This project is part of an ongoing effort to build the “360° lawyer,” a concept that I came up with to capture related strands of thought I have had while teaching students in my first-year legal writing classroom. “360°,” or “whole,” or “all the way around.” These felt like the right ways to describe someone who could see legal issues from multiple perspectives, but also had the quality to sustain oneself in the practice of law – the “w-holistic” lawyer.
The first endeavor was to think about ways that I could teach or inspire students at the particular moment in the spring semester where they had written their appellate briefs and were just about to present their oral arguments – in other words, in the liminal space between what students know and what they do not (yet) know.
Along with the traditional “moot-courtisms” and instructions, such as to make eye contact, and not to be rude or disrespectful to the judges or opposing counsel, I decided to try something new this year. I set aside one extra class period, after I had already taught my normal oral advocacy classes, in which I pulled together six tips to help my students navigate this space. I employed the help of one of my neighbors, a Shakespearean- trained actor who was currently, in her words, “playing a lawyer on t.v.” Together, she and I brought these tips to life for the students, and met them right in the space that they occupied that week. This article describes the concepts I created for that class, as well as other theater-based techniques that can be helpful for students to transition into oral advocates, and ultimately, into holistic lawyers.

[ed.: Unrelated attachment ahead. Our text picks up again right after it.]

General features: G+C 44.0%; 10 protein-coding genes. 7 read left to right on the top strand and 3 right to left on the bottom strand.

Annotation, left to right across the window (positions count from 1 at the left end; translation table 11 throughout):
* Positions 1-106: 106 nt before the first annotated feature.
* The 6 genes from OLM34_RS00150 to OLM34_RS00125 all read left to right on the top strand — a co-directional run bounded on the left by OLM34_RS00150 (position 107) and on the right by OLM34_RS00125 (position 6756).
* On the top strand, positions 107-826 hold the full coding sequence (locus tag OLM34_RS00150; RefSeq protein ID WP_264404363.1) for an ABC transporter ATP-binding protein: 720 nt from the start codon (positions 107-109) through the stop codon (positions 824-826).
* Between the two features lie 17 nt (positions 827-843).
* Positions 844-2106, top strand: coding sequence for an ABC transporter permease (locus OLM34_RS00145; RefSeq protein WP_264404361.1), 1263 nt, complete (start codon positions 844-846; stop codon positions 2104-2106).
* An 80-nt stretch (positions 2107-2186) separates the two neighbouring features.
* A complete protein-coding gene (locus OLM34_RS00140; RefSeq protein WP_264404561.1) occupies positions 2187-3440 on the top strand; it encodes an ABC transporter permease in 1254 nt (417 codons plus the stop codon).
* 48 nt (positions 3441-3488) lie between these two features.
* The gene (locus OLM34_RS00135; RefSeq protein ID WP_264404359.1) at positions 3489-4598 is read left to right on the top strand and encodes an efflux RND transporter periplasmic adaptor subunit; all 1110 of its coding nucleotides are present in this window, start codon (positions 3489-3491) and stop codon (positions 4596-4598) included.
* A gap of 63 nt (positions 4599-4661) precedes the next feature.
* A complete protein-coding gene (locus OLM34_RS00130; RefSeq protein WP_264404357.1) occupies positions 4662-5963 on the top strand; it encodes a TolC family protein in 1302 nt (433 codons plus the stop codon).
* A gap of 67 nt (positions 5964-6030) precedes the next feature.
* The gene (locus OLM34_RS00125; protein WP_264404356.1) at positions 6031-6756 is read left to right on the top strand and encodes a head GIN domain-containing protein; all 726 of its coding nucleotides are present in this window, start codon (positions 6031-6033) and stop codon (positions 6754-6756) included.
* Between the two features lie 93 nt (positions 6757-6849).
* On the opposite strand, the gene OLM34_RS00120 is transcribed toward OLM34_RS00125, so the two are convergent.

In Part II of this article, I examine the scope of the existing legal academic research on theater techniques in the law, including those in the courtroom as well as the classroom. Although some of the pieces connect acting and lawyering, they leave room to explore the use of theater theory and application in the law classroom – including the legal writing classroom – in a deep and impactful way. Further, even though the literature on oral advocacy is richly developed, it also leaves openings to inspire students while teaching them to be advocates. I discuss why theater techniques can help students feel more prepared for the oral argument process, including addressing concerns about whether such techniques can bring through an authentic perspective.
In Part III, I describe the six techniques, some from my own experience, and others from formalized theater training, which I brought to my spring persuasive writing and oral advocacy course, and how we presented them to the students. The six tips are to: 1) find an “avatar,” which is the core concept of this paper, and one I developed to help students feel more steady when they first think about presenting themselves; 2) be prepared, which requires them to review the material facts and law just as an actor would review a script; 3) know the “heart” of the story, which is common in both a student’s theory of the case and an actor’s understanding of her character’s motivations; 4) think in a 360° way, in which I ask students to “recognize the round,” and think from the other side’s perspective, just as actors are taught to think about other character’s motivations; 5) understand the power of projection (the voice); and, finally, 6) understand the power of body language (the stance).
Finally, I conclude with my thoughts on the class and the process, and discuss ways in which these techniques – unbundled or bundled—might be useful in other law teaching moments.
Kanwar, Joy, Avatars, Acting and Imagination: Bringing New Techniques into the Legal Classroom (December 31, 2018). Journal of the Legal Profession, Vol. 43, No. 1, 2018.